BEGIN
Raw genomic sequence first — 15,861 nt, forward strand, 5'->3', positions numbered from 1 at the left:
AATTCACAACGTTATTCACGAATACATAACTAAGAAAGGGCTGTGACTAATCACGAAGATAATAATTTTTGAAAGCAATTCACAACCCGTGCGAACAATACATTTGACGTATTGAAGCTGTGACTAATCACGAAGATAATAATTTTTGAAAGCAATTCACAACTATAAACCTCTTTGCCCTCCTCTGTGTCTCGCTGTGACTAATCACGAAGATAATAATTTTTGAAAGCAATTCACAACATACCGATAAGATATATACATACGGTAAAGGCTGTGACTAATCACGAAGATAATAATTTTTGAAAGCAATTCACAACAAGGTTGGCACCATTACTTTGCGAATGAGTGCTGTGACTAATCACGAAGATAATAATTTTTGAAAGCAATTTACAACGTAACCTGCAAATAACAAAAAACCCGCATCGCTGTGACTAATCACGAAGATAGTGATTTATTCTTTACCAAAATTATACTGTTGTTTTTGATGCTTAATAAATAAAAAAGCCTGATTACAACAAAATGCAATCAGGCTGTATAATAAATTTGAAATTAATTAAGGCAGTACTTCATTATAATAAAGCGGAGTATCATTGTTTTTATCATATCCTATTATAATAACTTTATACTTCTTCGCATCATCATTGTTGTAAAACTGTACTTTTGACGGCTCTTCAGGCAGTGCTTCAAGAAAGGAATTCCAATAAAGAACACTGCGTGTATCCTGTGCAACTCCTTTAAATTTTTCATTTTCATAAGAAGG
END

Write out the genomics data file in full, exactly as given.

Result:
Raw genomic sequence first — 15,861 nt, forward strand, 5'->3', positions numbered from 1 at the left:
AATTCACAACGTTATTCACGAATACATAACTAAGAAAGGGCTGTGACTAATCACGAAGATAATAATTTTTGAAAGCAATTCACAACCCGTGCGAACAATACATTTGACGTATTGAAGCTGTGACTAATCACGAAGATAATAATTTTTGAAAGCAATTCACAACTATAAACCTCTTTGCCCTCCTCTGTGTCTCGCTGTGACTAATCACGAAGATAATAATTTTTGAAAGCAATTCACAACATACCGATAAGATATATACATACGGTAAAGGCTGTGACTAATCACGAAGATAATAATTTTTGAAAGCAATTCACAACAAGGTTGGCACCATTACTTTGCGAATGAGTGCTGTGACTAATCACGAAGATAATAATTTTTGAAAGCAATTTACAACGTAACCTGCAAATAACAAAAAACCCGCATCGCTGTGACTAATCACGAAGATAGTGATTTATTCTTTACCAAAATTATACTGTTGTTTTTGATGCTTAATAAATAAAAAAGCCTGATTACAACAAAATGCAATCAGGCTGTATAATAAATTTGAAATTAATTAAGGCAGTACTTCATTATAATAAAGCGGAGTATCATTGTTTTTATCATATCCTATTATAATAACTTTATACTTCTTCGCATCATCATTGTTGTAAAACTGTACTTTTGACGGCTCTTCAGGCAGTGCTTCAAGAAAGGAATTCCAATAAAGAACACTGCGTGTATCCTGTGCAACTCCTTTAAATTTTTCATTTTCATAAGAAGG